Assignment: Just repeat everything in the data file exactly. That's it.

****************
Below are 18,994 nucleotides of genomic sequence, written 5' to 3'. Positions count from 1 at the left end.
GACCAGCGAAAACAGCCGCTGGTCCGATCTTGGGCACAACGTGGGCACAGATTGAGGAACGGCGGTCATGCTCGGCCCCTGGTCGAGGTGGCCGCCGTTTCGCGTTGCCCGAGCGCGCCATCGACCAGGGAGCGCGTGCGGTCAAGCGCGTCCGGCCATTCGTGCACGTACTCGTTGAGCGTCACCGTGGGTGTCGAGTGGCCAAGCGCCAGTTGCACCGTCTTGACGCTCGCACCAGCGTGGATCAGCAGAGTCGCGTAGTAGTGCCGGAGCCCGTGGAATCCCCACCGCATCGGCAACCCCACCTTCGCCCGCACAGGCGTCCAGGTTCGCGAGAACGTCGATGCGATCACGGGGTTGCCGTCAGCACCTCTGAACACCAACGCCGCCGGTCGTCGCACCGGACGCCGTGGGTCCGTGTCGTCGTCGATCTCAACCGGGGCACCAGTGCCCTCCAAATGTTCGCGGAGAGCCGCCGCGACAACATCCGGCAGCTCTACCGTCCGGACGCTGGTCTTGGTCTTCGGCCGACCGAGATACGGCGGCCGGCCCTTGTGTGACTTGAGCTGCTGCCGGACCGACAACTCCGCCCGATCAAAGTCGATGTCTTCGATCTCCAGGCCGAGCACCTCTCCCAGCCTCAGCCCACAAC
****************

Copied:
Below are 18,994 nucleotides of genomic sequence, written 5' to 3'. Positions count from 1 at the left end.
GACCAGCGAAAACAGCCGCTGGTCCGATCTTGGGCACAACGTGGGCACAGATTGAGGAACGGCGGTCATGCTCGGCCCCTGGTCGAGGTGGCCGCCGTTTCGCGTTGCCCGAGCGCGCCATCGACCAGGGAGCGCGTGCGGTCAAGCGCGTCCGGCCATTCGTGCACGTACTCGTTGAGCGTCACCGTGGGTGTCGAGTGGCCAAGCGCCAGTTGCACCGTCTTGACGCTCGCACCAGCGTGGATCAGCAGAGTCGCGTAGTAGTGCCGGAGCCCGTGGAATCCCCACCGCATCGGCAACCCCACCTTCGCCCGCACAGGCGTCCAGGTTCGCGAGAACGTCGATGCGATCACGGGGTTGCCGTCAGCACCTCTGAACACCAACGCCGCCGGTCGTCGCACCGGACGCCGTGGGTCCGTGTCGTCGTCGATCTCAACCGGGGCACCAGTGCCCTCCAAATGTTCGCGGAGAGCCGCCGCGACAACATCCGGCAGCTCTACCGTCCGGACGCTGGTCTTGGTCTTCGGCCGACCGAGATACGGCGGCCGGCCCTTGTGTGACTTGAGCTGCTGCCGGACCGACAACTCCGCCCGATCAAAGTCGATGTCTTCGATCTCCAGGCCGAGCACCTCTCCCAGCCTCAGCCCACAAC